Blessed with a Texan’s natural ability to tell you exactly what he thinks, Red Bull Air Race pilot Kirby Chambliss is not a man to mince words. Today, however, the transatlantic phone lines are doing their best to do just that for him.
As every third sentence whirls away in a whoosh of clanging electronica, it’s hard to pin down just what the double champion is saying, but when the veteran flier talks about his motivation to return to Red Bull Air Race again after the series took an almost four-year hiatus, he’s crystal clear.
“It’s just me, it’s what I do,” he says. “I’ll tell you, I don’t like the international travel, all the logistics, that’s a nightmare. And as regards safety, well, I have a 9-year-old kid now, so it wasn’t an easy decision. But I definitely want to be a part of it. I love doing it. I’m an adrenaline junkie … I have to go back to it.”
A couple of days later, fellow Red Bull Air Race World Championship pilot Nigel Lamb is echoing Chambliss’s enthusiasm. “I’ve earned a living for nearly 30 years doing air displays, but to me the Red Bull Air Race is the pinnacle of what I’ve done in that time,” he says. “To go back to air racing is really what I want to do. It’s a no-brainer.”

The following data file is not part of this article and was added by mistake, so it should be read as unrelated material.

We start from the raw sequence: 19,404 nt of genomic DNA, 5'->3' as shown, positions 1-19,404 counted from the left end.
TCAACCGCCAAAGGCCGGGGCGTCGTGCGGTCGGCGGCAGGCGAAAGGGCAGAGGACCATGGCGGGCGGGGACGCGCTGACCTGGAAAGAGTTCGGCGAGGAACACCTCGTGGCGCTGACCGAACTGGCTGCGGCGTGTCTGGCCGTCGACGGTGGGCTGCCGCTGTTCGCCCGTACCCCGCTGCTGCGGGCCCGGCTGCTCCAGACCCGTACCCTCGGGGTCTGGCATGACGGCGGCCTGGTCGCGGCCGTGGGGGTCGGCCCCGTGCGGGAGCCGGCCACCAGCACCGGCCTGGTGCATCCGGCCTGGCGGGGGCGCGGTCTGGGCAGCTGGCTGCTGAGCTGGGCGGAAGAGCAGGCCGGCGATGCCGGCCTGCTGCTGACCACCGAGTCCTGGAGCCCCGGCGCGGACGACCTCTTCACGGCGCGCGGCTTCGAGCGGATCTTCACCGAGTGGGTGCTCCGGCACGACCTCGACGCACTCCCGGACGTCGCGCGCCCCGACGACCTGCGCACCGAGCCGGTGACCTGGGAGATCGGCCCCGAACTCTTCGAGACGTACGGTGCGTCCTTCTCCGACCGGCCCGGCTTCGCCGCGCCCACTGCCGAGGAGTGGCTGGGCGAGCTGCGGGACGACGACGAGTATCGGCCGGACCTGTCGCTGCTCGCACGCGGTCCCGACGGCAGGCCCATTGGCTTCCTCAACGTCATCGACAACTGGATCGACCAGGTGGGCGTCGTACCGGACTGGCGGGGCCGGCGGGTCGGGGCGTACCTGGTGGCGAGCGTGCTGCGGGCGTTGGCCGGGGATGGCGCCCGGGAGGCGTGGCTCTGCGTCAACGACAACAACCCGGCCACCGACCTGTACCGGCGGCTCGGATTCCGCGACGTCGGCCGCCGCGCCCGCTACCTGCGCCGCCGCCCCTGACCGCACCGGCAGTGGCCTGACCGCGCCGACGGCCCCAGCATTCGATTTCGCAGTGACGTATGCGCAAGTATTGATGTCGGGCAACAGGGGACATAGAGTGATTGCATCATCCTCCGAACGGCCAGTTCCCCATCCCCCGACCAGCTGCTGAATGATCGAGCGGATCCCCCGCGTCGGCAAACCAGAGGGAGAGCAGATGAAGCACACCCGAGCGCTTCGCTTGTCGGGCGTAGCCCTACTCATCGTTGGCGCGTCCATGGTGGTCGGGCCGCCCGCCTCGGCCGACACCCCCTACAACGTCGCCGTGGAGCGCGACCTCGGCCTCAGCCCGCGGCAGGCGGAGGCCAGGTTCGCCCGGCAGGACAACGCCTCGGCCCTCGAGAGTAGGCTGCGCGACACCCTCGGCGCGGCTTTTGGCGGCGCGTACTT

But while the decision to race again has been easy for those in the cockpit, for those behind the scenes the act of hoisting the mammoth series back into the air has been a far more complex procedure.
After seven years, the series had, by the eve of the 2010 championship, become an unwieldy beast. With average crowds in 2009 topping half a million at each stop, the logistics and finances required to haul the series around the world had become burdensome.
It wasn’t only on the ground that issues were becoming apparent, however. In the air, too, problems were arising as a technical arms race pushed planes to their limits. When logistical issues forced the cancellation of the final two rounds of the championship, enough was enough. The series was grounded.
Four years have passed since then, and the championship has been reinvented with new rules, new formats, and a fresh approach to safety, as new series CEO Erich Wolf explains.
“The real business started at the beginning of 2013, and from that moment on we had to sign contracts with all the locations and relaunch the sport from an aviation point of view,” he says. “However, we also realized we have to open it up to new pilots. We will have a Super License class of 12 pilots, who are competing in a certain schedule, in a certain format. But there will be a second class of pilots, the Challenger class, which is open for qualified pilots, male or female, on a global scale.
“We have also simplified the rules in order to make it easier to understand for the consumer, the spectator on site and for fans watching on TV.”